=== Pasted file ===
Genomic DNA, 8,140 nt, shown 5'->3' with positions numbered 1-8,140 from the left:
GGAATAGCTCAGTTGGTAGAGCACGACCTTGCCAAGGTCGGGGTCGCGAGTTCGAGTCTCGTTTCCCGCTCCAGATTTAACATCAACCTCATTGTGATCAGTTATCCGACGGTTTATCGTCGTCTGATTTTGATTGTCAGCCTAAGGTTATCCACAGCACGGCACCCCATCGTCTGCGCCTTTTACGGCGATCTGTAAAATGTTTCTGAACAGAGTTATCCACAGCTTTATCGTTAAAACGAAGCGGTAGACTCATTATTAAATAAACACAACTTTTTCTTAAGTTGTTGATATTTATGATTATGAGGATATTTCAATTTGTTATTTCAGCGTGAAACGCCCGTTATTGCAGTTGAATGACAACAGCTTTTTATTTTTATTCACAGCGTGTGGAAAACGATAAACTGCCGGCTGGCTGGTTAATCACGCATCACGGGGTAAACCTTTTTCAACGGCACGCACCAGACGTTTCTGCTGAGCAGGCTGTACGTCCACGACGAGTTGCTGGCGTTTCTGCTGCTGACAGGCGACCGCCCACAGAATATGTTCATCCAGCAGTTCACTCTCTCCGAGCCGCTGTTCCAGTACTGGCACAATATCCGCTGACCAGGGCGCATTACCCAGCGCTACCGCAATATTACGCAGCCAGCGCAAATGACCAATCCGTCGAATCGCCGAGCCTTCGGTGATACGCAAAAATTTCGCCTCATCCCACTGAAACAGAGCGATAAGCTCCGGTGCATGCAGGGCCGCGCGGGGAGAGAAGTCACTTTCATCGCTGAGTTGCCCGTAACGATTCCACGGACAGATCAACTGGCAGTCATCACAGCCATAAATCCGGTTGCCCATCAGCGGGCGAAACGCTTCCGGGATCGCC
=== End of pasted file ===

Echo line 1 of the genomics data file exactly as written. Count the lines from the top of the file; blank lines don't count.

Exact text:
Genomic DNA, 8,140 nt, shown 5'->3' with positions numbered 1-8,140 from the left: